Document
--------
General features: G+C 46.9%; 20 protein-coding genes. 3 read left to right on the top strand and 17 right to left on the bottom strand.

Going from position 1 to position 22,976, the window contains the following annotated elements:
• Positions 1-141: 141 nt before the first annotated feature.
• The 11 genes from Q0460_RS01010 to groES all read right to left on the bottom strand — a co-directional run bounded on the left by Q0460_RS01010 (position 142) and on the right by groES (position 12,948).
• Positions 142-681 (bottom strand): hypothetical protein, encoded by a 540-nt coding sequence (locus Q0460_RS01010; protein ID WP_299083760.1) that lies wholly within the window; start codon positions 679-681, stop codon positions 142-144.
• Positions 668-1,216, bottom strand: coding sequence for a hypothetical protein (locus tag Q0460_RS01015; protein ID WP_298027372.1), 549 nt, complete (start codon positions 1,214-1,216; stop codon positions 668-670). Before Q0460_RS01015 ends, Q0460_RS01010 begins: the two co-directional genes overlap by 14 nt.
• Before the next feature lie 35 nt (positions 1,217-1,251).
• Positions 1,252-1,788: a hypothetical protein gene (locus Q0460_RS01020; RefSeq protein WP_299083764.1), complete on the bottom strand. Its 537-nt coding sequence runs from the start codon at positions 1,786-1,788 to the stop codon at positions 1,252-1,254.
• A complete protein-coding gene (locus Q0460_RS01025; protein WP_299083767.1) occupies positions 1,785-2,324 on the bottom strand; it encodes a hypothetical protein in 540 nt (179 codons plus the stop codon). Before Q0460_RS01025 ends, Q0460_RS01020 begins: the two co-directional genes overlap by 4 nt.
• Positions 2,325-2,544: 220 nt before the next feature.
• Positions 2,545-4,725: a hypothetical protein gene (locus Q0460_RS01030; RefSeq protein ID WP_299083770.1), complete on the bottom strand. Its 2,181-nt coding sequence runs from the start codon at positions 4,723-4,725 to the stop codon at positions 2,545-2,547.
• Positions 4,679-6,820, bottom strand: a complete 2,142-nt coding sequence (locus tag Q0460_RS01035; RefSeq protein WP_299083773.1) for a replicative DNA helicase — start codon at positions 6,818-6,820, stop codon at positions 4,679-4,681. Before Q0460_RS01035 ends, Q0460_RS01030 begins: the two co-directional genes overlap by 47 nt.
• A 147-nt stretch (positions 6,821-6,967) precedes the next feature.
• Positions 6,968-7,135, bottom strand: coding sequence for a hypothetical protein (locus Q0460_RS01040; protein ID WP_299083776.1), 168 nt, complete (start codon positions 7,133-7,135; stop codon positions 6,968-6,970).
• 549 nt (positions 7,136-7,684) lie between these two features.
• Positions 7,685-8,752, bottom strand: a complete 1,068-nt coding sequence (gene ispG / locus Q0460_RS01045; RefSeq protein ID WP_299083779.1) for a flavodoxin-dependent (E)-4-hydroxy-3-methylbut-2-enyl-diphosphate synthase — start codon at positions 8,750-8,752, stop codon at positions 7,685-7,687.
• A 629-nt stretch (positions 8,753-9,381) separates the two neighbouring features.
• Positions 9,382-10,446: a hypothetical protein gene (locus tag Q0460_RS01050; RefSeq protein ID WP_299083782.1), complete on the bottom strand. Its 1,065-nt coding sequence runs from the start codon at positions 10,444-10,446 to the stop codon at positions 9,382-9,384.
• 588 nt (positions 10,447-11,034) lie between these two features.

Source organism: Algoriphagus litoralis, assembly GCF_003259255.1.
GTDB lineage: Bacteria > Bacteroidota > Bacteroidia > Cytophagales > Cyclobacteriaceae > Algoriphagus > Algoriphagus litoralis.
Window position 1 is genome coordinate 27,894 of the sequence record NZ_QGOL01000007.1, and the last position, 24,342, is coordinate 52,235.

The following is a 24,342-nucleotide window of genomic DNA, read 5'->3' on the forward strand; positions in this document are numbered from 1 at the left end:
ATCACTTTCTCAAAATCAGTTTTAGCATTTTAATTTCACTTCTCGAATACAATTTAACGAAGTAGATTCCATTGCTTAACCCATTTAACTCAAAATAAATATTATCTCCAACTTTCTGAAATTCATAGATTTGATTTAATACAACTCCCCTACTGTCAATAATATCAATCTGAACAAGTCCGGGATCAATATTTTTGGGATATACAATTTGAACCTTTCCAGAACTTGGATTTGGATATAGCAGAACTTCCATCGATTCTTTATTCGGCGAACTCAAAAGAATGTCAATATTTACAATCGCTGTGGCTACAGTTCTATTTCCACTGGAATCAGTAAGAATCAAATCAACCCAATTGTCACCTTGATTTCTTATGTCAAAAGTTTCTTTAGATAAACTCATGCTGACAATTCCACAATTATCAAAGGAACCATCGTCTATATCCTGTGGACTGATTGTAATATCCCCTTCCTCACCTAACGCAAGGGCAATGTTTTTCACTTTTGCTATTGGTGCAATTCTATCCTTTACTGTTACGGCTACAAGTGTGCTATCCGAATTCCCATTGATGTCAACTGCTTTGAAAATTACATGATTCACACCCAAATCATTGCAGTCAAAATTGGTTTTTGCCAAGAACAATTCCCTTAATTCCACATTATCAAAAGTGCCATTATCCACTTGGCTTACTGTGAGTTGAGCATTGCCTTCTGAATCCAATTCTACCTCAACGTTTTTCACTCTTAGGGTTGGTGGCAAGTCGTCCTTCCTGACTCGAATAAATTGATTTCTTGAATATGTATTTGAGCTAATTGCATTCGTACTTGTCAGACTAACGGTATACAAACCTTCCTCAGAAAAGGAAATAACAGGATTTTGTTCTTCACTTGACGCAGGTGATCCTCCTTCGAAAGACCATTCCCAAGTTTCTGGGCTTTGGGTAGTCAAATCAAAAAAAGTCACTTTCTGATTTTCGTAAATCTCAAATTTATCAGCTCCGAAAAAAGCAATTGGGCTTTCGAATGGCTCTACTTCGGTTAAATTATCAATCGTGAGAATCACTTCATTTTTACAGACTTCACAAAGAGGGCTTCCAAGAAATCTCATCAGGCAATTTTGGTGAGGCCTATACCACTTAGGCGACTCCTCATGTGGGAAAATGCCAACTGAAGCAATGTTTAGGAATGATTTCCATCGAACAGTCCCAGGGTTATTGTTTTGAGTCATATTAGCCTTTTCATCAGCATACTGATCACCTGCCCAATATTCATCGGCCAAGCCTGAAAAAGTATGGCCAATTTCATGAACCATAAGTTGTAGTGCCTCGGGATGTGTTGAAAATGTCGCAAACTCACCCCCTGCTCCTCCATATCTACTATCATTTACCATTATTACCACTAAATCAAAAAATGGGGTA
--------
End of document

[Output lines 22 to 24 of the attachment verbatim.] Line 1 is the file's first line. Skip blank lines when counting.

Window position 1 is genome coordinate 27,894 of the sequence record NZ_QGOL01000007.1, and the last position, 24,342, is coordinate 52,235.

The following is a 24,342-nucleotide window of genomic DNA, read 5'->3' on the forward strand; positions in this document are numbered from 1 at the left end:
ATCACTTTCTCAAAATCAGTTTTAGCATTTTAATTTCACTTCTCGAATACAATTTAACGAAGTAGATTCCATTGCTTAACCCATTTAACTCAAAATAAATATTATCTCCAACTTTCTGAAATTCATAGATTTGATTTAATACAACTCCCCTACTGTCAATAATATCAATCTGAACAAGTCCGGGATCAATATTTTTGGGATATACAATTTGAACCTTTCCAGAACTTGGATTTGGATATAGCAGAACTTCCATCGATTCTTTATTCGGCGAACTCAAAAGAATGTCAATATTTACAATCGCTGTGGCTACAGTTCTATTTCCACTGGAATCAGTAAGAATCAAATCAACCCAATTGTCACCTTGATTTCTTATGTCAAAAGTTTCTTTAGATAAACTCATGCTGACAATTCCACAATTATCAAAGGAACCATCGTCTATATCCTGTGGACTGATTGTAATATCCCCTTCCTCACCTAACGCAAGGGCAATGTTTTTCACTTTTGCTATTGGTGCAATTCTATCCTTTACTGTTACGGCTACAAGTGTGCTATCCGAATTCCCATTGATGTCAACTGCTTTGAAAATTACATGATTCACACCCAAATCATTGCAGTCAAAATTGGTTTTTGCCAAGAACAATTCCCTTAATTCCACATTATCAAAAGTGCCATTATCCACTTGGCTTACTGTGAGTTGAGCATTGCCTTCTGAATCCAATTCTACCTCAACGTTTTTCACTCTTAGGGTTGGTGGCAAGTCGTCCTTCCTGACTCGAATAAATTGATTTCTTGAATATGTATTTGAGCTAATTGCATTCGTACTTGTCAGACTAACGGTATACAAACCTTCCTCAGAAAAGGAAATAACAGGATTTTGTTCTTCACTTGACGCAGGTGATCCTCCTTCGAAAGACCATTCCCAAGTTTCTGGGCTTTGGGTAGTCAAATCAAAAAAAGTCACTTTCTGATTTTCGTAAATCTCAAATTTATCAGCTCCGAAAAAAGCAATTGGGCTTTCGAATGGCTCTACTTCGGTTAAATTATCAATCGTGAGAATCACTTCATTTTTACAGACTTCACAAAGAGGGCTTCCAAGAAATCTCATCAGGCAATTTTGGTGAGGCCTATACCACTTAGGCGACTCCTCATGTGGGAAAATGCCAACTGAAGCAATGTTTAGGAATGATTTCCATCGAACAGTCCCAGGGTTATTGTTTTGAGTCATATTAGCCTTTTCATCAGCATACTGATCACCTGCCCAATATTCATCGGCCAAGCCTGAAAAAGTATGGCCAATTTCATGAACCATAAGTTGTAGTGCCTCGGGATGTGTTGAAAATGTCGCAAACTCACCCCCTGCTCCTCCATATCTACTATCATTTACCATTATTACCACTAAATCAAAAAATGGGGTA